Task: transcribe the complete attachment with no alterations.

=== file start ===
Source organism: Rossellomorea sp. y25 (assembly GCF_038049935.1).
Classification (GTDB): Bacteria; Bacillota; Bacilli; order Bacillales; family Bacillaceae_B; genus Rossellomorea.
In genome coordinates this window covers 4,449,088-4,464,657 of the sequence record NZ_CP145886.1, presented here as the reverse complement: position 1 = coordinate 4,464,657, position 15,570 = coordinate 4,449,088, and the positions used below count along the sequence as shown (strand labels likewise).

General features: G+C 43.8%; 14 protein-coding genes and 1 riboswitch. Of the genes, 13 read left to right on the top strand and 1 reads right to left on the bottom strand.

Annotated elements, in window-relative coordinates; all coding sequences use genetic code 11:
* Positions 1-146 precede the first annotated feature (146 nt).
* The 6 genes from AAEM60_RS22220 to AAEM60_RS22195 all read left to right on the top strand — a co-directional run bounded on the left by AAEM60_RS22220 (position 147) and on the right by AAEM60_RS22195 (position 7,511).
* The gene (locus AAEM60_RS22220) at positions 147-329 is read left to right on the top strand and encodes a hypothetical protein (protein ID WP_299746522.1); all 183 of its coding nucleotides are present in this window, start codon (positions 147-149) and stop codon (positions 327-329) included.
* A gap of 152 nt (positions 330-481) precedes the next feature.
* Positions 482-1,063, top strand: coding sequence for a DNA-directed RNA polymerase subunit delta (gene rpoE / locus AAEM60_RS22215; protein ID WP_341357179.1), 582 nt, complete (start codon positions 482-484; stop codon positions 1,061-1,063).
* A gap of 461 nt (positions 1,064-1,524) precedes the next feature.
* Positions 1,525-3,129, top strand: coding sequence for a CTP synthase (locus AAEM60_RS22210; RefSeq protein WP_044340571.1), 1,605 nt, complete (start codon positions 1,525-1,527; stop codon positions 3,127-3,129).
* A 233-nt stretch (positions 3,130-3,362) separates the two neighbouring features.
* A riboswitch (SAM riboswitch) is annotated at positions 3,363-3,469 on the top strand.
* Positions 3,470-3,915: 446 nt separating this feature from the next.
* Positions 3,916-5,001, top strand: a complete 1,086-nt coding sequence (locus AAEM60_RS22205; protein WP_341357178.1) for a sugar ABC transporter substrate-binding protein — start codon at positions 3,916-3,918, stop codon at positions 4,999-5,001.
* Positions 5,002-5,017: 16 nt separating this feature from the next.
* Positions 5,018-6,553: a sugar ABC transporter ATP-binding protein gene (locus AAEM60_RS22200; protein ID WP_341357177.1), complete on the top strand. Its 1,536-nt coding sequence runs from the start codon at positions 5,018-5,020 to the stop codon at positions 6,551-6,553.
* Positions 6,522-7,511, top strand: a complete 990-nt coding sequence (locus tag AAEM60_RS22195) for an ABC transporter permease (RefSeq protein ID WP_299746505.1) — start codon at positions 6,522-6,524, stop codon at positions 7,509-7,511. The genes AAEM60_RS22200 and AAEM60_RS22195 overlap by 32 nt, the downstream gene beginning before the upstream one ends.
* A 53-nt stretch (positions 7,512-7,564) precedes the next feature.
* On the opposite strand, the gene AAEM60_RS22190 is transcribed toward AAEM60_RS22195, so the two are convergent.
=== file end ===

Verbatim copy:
Source organism: Rossellomorea sp. y25 (assembly GCF_038049935.1).
Classification (GTDB): Bacteria; Bacillota; Bacilli; order Bacillales; family Bacillaceae_B; genus Rossellomorea.
In genome coordinates this window covers 4,449,088-4,464,657 of the sequence record NZ_CP145886.1, presented here as the reverse complement: position 1 = coordinate 4,464,657, position 15,570 = coordinate 4,449,088, and the positions used below count along the sequence as shown (strand labels likewise).

General features: G+C 43.8%; 14 protein-coding genes and 1 riboswitch. Of the genes, 13 read left to right on the top strand and 1 reads right to left on the bottom strand.

Annotated elements, in window-relative coordinates; all coding sequences use genetic code 11:
* Positions 1-146 precede the first annotated feature (146 nt).
* The 6 genes from AAEM60_RS22220 to AAEM60_RS22195 all read left to right on the top strand — a co-directional run bounded on the left by AAEM60_RS22220 (position 147) and on the right by AAEM60_RS22195 (position 7,511).
* The gene (locus AAEM60_RS22220) at positions 147-329 is read left to right on the top strand and encodes a hypothetical protein (protein ID WP_299746522.1); all 183 of its coding nucleotides are present in this window, start codon (positions 147-149) and stop codon (positions 327-329) included.
* A gap of 152 nt (positions 330-481) precedes the next feature.
* Positions 482-1,063, top strand: coding sequence for a DNA-directed RNA polymerase subunit delta (gene rpoE / locus AAEM60_RS22215; protein ID WP_341357179.1), 582 nt, complete (start codon positions 482-484; stop codon positions 1,061-1,063).
* A gap of 461 nt (positions 1,064-1,524) precedes the next feature.
* Positions 1,525-3,129, top strand: coding sequence for a CTP synthase (locus AAEM60_RS22210; RefSeq protein WP_044340571.1), 1,605 nt, complete (start codon positions 1,525-1,527; stop codon positions 3,127-3,129).
* A 233-nt stretch (positions 3,130-3,362) separates the two neighbouring features.
* A riboswitch (SAM riboswitch) is annotated at positions 3,363-3,469 on the top strand.
* Positions 3,470-3,915: 446 nt separating this feature from the next.
* Positions 3,916-5,001, top strand: a complete 1,086-nt coding sequence (locus AAEM60_RS22205; protein WP_341357178.1) for a sugar ABC transporter substrate-binding protein — start codon at positions 3,916-3,918, stop codon at positions 4,999-5,001.
* Positions 5,002-5,017: 16 nt separating this feature from the next.
* Positions 5,018-6,553: a sugar ABC transporter ATP-binding protein gene (locus AAEM60_RS22200; protein ID WP_341357177.1), complete on the top strand. Its 1,536-nt coding sequence runs from the start codon at positions 5,018-5,020 to the stop codon at positions 6,551-6,553.
* Positions 6,522-7,511, top strand: a complete 990-nt coding sequence (locus tag AAEM60_RS22195) for an ABC transporter permease (RefSeq protein ID WP_299746505.1) — start codon at positions 6,522-6,524, stop codon at positions 7,509-7,511. The genes AAEM60_RS22200 and AAEM60_RS22195 overlap by 32 nt, the downstream gene beginning before the upstream one ends.
* A 53-nt stretch (positions 7,512-7,564) precedes the next feature.
* On the opposite strand, the gene AAEM60_RS22190 is transcribed toward AAEM60_RS22195, so the two are convergent.